17:24 Tuesday 8th February 2011
Drivetime BBC Radio Cambridgeshire
ANDY BURROWS: We heard just a couple of weeks ago about planned improvements to Peterborough train station. And now Network Rail has been given the go-ahead to build a new platform extension at Cambridge train station. Let’s speak to Russell Spink. He’s the spokesman for Network Rail. Evening to you, Russell.
RUSSELL SPINK: Evening Andy.
ANDY BURROWS: What’s going to happen please?
RUSSELL SPINK: Well we’ve had some excellent news for Cambridge. Just late last week the City Council has given us permission for a £16.7 million scheme, which will see a new island platform built at the station, linked in to the rest of the platforms with a new covered footbridge and lift.This means essentially more capacity, more space for trains, and along with it, improvements to the services run by National Express East Anglia. More seats, ..
ANDY BURROWS: Oh I hope there’s going to be more seats Russell.
RUSSELL SPINK: Absolutely. This December, hopefully, we’ll see the introduction of 50% longer trains. Rather than eight carriage trains that you usually get, we’ll see the start of twelve carriage trains.
ANDY BURROWS: No need to stand, then, from later this year
RUSSELL SPINK: Well it’s an extremely busy line, as I’m sure everybody in Cambridge knows. Cambridge is lucky. You’ve got two routes to get into London, into Kings Cross and also into Liverpool Street. But we do know that those services are some of the most overcowded in the country. So this is certainly a step in the right direction.
ANDY BURROWS: How much is this all costing?
RUSSELL SPINK: It’s just under £17 million, which, I know it sounds like a lot of money to you or I, but in terms of bang for your buck and the improvements it will deliver, I think it’s money well spent.
ANDY BURROWS: How long is this work going to go on for? Are we going to get much disruption? Surely there will be some at Cambridge Railway Station,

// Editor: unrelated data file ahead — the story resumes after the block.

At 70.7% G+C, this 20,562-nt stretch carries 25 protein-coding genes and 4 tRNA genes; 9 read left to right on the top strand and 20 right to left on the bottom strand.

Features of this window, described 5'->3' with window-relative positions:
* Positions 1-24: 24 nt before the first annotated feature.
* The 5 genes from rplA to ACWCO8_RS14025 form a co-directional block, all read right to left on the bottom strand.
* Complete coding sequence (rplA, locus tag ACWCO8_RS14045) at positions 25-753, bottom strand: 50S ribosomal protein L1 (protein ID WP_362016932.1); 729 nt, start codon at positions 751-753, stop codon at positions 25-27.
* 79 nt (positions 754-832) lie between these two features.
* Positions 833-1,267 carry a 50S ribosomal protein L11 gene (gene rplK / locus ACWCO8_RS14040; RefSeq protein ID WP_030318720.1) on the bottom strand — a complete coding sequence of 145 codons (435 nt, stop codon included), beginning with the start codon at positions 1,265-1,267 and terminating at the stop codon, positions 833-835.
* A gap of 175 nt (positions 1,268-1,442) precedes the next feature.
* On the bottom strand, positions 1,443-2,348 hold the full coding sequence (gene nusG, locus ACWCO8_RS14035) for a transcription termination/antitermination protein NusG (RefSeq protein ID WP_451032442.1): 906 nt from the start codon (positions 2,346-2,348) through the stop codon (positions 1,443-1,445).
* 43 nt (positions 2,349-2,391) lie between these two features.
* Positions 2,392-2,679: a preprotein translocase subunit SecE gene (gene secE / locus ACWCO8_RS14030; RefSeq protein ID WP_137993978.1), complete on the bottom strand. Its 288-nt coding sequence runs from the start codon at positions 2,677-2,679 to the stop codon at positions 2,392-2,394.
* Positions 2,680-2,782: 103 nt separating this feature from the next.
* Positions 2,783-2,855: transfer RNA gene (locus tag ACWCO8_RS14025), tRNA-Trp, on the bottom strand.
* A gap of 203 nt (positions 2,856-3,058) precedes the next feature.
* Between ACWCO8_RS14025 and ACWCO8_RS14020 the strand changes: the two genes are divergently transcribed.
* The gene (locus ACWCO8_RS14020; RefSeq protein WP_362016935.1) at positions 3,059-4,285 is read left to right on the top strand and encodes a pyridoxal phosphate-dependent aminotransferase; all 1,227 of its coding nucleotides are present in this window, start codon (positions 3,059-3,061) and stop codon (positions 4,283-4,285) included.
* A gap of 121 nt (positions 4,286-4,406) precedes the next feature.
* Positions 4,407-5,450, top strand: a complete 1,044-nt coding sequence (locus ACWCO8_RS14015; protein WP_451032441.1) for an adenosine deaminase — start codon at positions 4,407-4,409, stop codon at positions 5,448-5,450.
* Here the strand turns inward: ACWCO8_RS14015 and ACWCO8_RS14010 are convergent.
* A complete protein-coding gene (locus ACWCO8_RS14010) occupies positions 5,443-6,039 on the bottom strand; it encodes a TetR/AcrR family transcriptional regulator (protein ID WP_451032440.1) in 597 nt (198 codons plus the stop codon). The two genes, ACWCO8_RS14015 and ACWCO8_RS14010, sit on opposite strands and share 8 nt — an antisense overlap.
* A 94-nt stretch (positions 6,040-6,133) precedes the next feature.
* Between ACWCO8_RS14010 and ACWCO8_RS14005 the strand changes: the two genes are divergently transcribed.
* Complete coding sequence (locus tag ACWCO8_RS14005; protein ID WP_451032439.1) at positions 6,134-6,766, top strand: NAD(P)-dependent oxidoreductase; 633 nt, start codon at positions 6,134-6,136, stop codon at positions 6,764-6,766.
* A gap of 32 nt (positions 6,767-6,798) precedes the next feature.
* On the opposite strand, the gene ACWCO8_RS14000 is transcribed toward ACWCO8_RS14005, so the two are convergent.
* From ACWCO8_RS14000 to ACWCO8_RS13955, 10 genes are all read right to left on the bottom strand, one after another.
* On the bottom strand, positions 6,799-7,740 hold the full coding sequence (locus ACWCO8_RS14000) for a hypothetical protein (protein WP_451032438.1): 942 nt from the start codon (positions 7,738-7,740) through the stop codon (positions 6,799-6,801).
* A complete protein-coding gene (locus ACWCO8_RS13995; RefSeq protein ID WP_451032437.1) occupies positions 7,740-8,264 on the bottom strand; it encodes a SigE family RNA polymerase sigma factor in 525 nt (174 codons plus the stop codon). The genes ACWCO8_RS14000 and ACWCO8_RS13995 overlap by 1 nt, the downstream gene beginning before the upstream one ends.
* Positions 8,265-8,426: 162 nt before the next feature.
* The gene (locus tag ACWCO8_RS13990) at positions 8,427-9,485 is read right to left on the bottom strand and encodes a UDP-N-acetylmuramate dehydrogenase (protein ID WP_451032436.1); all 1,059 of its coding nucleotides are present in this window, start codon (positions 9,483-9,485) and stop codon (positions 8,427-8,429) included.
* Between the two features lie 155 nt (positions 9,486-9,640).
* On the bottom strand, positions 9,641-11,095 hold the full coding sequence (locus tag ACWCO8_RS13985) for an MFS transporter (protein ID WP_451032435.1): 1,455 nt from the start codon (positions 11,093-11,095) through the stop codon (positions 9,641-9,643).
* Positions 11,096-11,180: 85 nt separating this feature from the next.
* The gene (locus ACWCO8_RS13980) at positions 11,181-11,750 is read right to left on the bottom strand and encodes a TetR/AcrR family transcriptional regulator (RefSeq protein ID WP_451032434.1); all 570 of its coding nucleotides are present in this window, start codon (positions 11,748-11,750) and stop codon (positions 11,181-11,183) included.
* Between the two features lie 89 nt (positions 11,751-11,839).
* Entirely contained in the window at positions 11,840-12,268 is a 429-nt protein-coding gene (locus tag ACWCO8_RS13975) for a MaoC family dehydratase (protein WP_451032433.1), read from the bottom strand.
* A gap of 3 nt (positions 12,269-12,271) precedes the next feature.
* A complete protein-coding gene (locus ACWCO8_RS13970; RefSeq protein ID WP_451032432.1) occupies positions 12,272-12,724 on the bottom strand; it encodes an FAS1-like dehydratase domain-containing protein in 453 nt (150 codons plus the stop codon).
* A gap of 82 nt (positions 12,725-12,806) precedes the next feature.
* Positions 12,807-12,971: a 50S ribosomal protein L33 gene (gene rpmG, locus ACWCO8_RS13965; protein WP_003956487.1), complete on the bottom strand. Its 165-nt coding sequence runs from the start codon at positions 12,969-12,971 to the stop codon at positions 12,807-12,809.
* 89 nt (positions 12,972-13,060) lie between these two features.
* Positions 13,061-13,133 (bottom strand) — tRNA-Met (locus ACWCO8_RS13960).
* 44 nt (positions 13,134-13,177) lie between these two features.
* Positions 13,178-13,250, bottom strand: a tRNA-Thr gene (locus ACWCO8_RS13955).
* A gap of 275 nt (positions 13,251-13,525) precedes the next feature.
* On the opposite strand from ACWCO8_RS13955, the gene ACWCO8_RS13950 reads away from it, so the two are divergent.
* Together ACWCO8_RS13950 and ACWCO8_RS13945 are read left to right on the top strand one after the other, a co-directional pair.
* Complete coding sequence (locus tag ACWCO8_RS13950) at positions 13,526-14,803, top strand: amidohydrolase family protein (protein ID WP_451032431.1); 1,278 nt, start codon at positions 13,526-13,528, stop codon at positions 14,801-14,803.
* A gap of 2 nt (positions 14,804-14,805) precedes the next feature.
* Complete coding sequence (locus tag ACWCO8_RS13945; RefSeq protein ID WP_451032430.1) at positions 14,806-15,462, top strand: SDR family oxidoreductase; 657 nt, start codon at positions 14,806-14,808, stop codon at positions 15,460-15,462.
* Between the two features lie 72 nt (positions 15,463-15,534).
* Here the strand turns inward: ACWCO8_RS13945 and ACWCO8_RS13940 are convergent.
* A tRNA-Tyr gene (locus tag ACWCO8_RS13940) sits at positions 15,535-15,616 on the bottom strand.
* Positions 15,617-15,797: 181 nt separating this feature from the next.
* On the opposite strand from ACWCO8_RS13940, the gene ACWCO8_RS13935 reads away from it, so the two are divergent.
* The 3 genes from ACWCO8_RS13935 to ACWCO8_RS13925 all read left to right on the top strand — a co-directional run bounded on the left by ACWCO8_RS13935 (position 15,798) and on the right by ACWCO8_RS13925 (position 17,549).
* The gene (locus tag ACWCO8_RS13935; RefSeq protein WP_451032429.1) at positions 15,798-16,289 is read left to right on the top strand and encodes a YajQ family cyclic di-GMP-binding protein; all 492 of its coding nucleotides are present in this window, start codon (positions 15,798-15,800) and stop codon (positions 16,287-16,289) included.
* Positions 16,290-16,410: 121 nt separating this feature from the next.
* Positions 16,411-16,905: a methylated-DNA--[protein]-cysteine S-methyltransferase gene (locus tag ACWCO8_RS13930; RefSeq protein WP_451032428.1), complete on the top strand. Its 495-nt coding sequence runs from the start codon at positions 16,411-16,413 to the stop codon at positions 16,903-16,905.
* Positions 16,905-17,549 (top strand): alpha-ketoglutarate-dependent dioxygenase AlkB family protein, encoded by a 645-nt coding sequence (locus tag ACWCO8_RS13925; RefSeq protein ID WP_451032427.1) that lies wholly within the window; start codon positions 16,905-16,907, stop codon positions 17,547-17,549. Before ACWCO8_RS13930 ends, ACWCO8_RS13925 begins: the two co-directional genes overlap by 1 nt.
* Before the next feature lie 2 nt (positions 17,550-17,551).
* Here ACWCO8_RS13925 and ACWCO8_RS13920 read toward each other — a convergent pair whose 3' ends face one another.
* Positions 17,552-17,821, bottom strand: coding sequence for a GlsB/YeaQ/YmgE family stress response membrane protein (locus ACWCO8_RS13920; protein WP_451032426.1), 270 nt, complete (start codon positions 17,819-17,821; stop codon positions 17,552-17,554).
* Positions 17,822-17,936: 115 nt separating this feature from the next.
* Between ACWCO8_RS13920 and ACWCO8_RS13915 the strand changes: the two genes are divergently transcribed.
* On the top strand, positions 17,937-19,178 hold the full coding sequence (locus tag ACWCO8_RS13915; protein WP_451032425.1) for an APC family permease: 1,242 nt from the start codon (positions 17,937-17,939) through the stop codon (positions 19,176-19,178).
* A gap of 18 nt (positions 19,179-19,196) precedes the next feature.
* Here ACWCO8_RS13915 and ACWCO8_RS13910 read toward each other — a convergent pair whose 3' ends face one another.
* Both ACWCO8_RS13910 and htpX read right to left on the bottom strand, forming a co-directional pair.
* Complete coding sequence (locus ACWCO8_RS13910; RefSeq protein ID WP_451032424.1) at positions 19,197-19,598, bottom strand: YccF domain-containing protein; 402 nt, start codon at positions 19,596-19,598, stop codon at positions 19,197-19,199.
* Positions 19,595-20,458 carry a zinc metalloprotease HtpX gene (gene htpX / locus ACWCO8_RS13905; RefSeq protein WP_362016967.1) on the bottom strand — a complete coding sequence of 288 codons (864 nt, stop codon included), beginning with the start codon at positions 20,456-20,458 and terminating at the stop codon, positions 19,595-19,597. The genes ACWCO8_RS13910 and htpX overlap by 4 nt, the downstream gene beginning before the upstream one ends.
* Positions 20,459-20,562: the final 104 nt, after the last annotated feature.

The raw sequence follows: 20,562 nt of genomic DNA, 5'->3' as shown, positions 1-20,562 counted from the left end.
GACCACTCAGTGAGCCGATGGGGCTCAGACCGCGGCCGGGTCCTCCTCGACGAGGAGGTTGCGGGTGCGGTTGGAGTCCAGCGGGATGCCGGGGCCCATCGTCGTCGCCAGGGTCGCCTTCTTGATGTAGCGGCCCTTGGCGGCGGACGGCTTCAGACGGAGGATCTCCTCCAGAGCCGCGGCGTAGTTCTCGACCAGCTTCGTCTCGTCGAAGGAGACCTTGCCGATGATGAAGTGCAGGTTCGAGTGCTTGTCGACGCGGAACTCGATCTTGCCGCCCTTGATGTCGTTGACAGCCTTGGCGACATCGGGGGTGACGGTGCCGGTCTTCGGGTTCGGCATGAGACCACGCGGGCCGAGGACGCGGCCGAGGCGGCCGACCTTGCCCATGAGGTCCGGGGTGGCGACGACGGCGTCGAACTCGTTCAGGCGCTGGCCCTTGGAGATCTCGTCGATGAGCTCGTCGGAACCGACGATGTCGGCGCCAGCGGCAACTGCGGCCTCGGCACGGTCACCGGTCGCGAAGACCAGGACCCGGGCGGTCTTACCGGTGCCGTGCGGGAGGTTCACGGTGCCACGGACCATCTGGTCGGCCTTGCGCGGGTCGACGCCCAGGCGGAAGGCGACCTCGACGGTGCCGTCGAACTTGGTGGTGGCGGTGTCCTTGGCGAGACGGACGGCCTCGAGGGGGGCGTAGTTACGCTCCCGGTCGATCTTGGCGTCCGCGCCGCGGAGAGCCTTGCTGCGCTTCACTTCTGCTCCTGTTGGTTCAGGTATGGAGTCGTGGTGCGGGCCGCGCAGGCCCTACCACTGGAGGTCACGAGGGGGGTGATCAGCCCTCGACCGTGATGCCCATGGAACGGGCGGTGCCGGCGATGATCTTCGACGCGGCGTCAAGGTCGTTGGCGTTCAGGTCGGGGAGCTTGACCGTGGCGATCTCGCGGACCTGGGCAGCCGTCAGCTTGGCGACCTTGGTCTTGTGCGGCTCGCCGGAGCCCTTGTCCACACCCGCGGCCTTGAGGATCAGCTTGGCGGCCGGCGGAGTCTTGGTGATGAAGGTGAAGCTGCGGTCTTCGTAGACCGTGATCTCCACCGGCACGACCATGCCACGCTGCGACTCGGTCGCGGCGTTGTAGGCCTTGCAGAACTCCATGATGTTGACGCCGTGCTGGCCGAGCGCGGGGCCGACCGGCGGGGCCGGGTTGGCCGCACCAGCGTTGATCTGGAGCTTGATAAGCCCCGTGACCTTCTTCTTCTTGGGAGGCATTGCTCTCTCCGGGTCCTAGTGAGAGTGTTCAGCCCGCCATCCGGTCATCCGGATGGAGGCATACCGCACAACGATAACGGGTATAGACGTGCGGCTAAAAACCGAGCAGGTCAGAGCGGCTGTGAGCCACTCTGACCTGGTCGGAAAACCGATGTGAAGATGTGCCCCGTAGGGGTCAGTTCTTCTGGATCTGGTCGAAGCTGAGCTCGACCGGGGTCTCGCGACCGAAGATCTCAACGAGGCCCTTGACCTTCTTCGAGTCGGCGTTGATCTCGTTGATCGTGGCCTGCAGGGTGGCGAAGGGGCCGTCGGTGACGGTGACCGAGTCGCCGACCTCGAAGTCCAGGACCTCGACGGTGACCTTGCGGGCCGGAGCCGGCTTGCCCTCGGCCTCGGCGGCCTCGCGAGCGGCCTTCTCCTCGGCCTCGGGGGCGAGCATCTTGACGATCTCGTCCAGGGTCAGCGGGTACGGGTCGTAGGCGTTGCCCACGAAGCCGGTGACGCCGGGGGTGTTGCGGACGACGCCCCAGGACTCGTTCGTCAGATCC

RUSSELL SPINK: Hopefully not. Work will start in April. Although we’ve only just been given the go-ahead, this is something that’s been in the pipeline for a long time. So we’re very close to starting work. And it should be completed in time for the December timetable change. So not a huge amount of work. There might be some short term disruption in and around the station, but we shouldn’t see much in the way of disruption to services.
ANDY BURROWS: Of course we know that the A14, the planned improvements for the A14 were cancelled, almost as soon as the new Government took office. They simply didn’t have the money. That’s what the Coalition Government said. Are you rather feeling the benefit from that spare money that’s sloshing around?
RUSSELL SPINK: Well I think it’s fair to say that this Government is absolutely squarely behind rail. It’s a greener way to travel. That’s not the main reason why most people use it, it’s because of the convenience that it offers. But you mentioned the A14. It’s a hugely congested road. And actually another project that we’re working on in the area is the … freight terminal …
ANDY BURROWS: Have we lost Russell? I think we have, which is a bit of a shame. That was Russell Spink there. He’s the spokesman for Network Rail, rather cut off in his prime. But he got his message across. £17 million is going to be spent on improvements at Cambridge railway station. We know about improvements at Peterborough railway station. They were announced a couple of weeks ago. And, where was the other railway station? It was just over the border wasn’t it, North Hertfordshire, just a few days ago which was having an extension to its platform. Longer trains are going to run through there. So yes, the Government does appear doesn’t it to be throwing its weight behind rail, rather than the roads. And I mentioned the roads, because I was again stuck on the A14 today.